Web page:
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The new Kenyan government has signalled it plans to renegotiate repayment of Chinese loans used to finance the Mombasa-Nairobi railway. Photo: Xinhua

In an about-face, Kenya’s new government signals intent to renegotiate Chinese loans

  • Kenya’s new president, William Ruto, had said during his campaign that he would not go ‘anywhere near restructuring debt’
  • But his transport secretary nominee says that current repayment terms are not favourable and the country is ‘choked by loans’
Kenya’s new administration has signalled that it plans to renegotiate Chinese loans for the debt the country took on to build a major railway and seeks to extend the repayment period to up to 50 years.

If so, this would be a reversal from a stance that Kenya’s new president, William Ruto, took during his campaign this summer, saying the country had the capacity to handle its debt situation and that his administration would not go “anywhere near restructuring debt”.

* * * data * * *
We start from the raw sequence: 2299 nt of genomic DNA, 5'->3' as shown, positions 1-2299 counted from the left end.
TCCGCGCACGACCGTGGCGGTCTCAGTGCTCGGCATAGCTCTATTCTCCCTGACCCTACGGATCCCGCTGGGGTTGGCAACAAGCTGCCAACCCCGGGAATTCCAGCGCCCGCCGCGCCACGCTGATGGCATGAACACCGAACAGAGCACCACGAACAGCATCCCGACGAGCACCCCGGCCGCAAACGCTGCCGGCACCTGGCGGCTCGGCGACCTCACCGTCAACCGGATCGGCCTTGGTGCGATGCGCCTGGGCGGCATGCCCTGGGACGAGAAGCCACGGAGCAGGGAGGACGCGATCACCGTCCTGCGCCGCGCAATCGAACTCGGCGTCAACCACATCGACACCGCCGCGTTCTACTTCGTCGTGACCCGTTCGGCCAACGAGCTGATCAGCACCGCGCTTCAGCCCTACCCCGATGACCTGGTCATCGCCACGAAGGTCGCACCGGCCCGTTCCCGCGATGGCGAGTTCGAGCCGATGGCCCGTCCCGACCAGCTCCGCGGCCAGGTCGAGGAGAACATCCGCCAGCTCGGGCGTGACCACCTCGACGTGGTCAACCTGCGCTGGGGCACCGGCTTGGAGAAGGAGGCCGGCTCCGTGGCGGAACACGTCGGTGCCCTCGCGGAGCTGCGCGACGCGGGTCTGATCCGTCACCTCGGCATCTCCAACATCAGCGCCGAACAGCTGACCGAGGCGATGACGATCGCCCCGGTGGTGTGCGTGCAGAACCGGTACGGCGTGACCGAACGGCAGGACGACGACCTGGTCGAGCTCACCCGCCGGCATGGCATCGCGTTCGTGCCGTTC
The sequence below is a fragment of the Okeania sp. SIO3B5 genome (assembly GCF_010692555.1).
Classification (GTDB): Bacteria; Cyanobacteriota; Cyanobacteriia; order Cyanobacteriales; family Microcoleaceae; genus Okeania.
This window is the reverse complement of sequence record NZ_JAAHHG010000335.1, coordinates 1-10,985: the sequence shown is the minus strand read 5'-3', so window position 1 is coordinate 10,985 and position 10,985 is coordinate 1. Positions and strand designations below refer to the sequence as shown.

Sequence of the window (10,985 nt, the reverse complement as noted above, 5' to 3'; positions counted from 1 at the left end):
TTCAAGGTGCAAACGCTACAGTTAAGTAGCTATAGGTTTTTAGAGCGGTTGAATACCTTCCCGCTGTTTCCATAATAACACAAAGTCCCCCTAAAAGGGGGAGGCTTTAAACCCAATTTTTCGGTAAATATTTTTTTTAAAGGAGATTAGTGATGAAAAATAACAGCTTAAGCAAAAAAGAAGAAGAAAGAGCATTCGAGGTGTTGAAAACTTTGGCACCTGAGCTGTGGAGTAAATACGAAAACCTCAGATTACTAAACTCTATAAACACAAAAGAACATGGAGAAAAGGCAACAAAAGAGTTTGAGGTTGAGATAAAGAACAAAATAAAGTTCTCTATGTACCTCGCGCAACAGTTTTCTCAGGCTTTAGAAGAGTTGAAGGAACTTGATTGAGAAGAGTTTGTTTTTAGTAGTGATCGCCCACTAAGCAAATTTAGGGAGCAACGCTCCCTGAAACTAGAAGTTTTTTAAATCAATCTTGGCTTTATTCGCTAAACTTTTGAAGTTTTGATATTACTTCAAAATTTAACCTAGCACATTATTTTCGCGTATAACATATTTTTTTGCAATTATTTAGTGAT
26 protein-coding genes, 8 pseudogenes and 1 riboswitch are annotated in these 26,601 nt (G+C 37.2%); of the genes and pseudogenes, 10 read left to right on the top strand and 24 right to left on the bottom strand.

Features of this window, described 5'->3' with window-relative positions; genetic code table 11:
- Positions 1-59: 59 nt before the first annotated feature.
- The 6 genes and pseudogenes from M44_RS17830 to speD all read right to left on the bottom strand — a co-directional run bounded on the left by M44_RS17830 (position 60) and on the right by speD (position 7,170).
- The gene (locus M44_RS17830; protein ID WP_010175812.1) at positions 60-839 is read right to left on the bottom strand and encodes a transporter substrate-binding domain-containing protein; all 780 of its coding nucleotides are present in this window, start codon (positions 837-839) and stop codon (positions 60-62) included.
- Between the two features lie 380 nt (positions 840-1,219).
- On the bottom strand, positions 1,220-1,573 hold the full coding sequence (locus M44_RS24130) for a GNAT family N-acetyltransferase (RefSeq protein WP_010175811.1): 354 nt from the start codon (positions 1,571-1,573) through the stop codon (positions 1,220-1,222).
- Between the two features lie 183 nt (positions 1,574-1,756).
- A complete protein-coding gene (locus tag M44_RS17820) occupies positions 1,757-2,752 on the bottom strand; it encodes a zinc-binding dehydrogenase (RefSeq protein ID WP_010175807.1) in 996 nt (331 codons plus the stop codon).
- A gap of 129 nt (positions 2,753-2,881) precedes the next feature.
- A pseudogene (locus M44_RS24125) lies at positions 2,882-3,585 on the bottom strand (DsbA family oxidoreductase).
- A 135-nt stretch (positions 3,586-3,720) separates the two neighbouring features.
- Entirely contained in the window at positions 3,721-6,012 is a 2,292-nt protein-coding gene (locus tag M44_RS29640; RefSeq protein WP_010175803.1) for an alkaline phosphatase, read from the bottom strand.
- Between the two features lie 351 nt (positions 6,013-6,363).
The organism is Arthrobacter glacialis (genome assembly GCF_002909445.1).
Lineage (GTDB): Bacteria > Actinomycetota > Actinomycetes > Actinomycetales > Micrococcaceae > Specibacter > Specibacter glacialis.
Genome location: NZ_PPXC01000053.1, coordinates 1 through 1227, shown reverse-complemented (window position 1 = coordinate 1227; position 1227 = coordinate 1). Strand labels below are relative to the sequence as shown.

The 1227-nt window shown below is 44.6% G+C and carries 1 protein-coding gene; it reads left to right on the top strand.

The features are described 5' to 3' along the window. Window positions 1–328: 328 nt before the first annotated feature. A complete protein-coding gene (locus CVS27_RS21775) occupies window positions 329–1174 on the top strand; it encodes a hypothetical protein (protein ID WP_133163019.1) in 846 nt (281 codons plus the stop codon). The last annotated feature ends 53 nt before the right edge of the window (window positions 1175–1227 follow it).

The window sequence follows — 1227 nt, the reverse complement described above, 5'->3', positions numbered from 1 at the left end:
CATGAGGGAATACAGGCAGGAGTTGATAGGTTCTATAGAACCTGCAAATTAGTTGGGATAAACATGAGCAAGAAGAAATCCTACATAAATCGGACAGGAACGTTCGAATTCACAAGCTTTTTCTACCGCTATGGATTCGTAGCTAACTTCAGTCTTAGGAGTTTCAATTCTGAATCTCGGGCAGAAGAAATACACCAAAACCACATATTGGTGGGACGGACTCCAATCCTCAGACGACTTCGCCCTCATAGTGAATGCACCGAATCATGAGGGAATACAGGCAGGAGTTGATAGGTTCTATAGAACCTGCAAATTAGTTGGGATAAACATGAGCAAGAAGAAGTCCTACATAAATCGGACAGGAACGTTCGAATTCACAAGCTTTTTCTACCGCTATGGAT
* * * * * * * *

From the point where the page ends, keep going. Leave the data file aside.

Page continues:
Kipchumba Murkomen is Kenyan President William Ruto’s nominee for transport secretary. Photo: AFP

Still, on Wednesday during his confirmation hearing, Transport Secretary-designate Kipchumba Murkomen told lawmakers that while Kenya, which is staring at a debt crisis, had not defaulted on its loans, the current repayment terms were not favourable and the country was “choked by loans”.

Kenya is at high risk of debt distress and cutting the debt burden is part of a 38-month programme supported by the International Monetary Fund. The situation has been worsened by the effects of the coronavirus pandemic and the depreciation of the Kenya shilling.
Murkomen said Kenya would seek an extension of the repayment period especially for the loans to build the Standard Gauge Railway, which runs from the coastal port city of Mombasa to the capital Nairobi with an addition to Naivasha, a town in the Central Rift Valley.


Kenya opens massive US$1.5 billion railway project funded and built by China

Kenya opens massive US$1.5 billion railway project funded and built by China
The project was financed and built by China as part of its Belt and Road Initiative and is operated by the state-owned China Road and Bridge Corporation.